After the loss of the Civil War, the Ku Klux Klan served as the action arm of the Democratic Party, continuing its fight for segregation and racism—a very sad and shameful example from our history, the ramifications of which play forward even today. Maybe this is one of the reasons so little history is taught in public schools in this day and age, since it proves false so many claims of the Democratic Party and the left.

There are other examples of when the United States was less than perfect, such as the treatment of the tribes that are native to North America.

I myself am a card-carrying member of the Cherokee nation, and my great grandparents were taken from their home and force-marched on the Trail of Tears to the reservation in Oklahoma. No one knows the exact number of Cherokees who died during the forced march, but a middle-of-the-road estimate is that 25 percent of the people died along the way. The person who ordered the forced eviction and exile to a reservation in Oklahoma was the Democrat president at the time, Andrew Jackson.

While it’s debated whether Jackson truly hated Native Americans, through his actions, he was clearly an extreme racist who didn’t care whether Indians died. While Democrats aren’t exclusively to blame for how the Indians were treated, Jackson is the perfect historical example of someone who achieved greatness, but also did things that were terrible.

We are all less than perfect because, after all, we are only human. However, our mistakes do not alone define us.

Yes, The New York Times can point out things we as a nation have done wrong, but the good that the United States has done outweighs any mistakes a thousand times over. Yes, we had slavery, but the United States did and has done more in the world to end slavery than anyone else. For those countries and people that have lived under the cruel yoke of socialism and communism following World War II, the United States has always been the beacon of light on the hill, which it remains today.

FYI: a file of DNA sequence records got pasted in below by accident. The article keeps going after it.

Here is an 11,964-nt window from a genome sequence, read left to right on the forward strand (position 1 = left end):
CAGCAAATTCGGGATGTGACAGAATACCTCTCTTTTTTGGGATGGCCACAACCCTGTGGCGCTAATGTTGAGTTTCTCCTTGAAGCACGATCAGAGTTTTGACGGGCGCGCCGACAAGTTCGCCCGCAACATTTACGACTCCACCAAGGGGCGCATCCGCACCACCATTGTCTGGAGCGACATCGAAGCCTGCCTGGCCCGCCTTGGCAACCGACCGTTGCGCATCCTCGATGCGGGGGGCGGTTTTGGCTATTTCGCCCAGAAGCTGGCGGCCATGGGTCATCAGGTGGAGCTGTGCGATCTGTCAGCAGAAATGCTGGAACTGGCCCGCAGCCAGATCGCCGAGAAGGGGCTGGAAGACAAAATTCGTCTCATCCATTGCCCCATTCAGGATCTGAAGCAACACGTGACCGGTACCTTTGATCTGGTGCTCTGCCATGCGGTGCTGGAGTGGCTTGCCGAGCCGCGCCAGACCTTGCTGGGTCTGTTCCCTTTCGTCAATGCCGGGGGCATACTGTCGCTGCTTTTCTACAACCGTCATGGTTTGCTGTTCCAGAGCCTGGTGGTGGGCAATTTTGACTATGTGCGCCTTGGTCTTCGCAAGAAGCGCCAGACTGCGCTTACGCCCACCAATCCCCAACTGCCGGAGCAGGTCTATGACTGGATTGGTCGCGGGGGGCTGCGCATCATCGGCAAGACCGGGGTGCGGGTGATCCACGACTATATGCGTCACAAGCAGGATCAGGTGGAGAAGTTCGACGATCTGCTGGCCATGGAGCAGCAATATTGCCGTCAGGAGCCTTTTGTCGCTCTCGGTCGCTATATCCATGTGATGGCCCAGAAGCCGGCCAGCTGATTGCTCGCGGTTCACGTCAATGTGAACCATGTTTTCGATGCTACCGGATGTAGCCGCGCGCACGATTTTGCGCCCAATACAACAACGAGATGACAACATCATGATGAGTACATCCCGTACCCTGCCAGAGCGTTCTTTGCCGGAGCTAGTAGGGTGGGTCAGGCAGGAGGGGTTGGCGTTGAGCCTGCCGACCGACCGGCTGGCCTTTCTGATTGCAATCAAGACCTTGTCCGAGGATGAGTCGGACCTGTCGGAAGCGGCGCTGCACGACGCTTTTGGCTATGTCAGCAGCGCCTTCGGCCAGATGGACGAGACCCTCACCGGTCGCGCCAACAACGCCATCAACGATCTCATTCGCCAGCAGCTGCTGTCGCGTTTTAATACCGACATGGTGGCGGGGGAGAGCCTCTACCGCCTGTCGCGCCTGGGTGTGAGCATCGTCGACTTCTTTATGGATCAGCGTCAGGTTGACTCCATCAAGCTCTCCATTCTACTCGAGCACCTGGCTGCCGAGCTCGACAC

Rather than falsely accept the blame for the ills of the world as The New York Times would have us believe, and give away money to the world out of guilt, we need to export the ideals that made us exceptional. All of the people of the world should be free to pursue their individual dreams and goals through creativity and hard work.

I recommend the First and Second amendments to the Constitution of the United States as a great start; that is, free speech and the right to bear arms. It’s no accident the founders made those the first two.

The opportunity to succeed is not a guarantee of success, but more people will generate more wealth and social justice this way than in any other.

Brad Johnson is a retired CIA senior operations officer and a former chief of station. He is president of Americans for Intelligence Reform.

Views expressed in this article are the opinions of the author and do not necessarily reflect the views of The Epoch Times.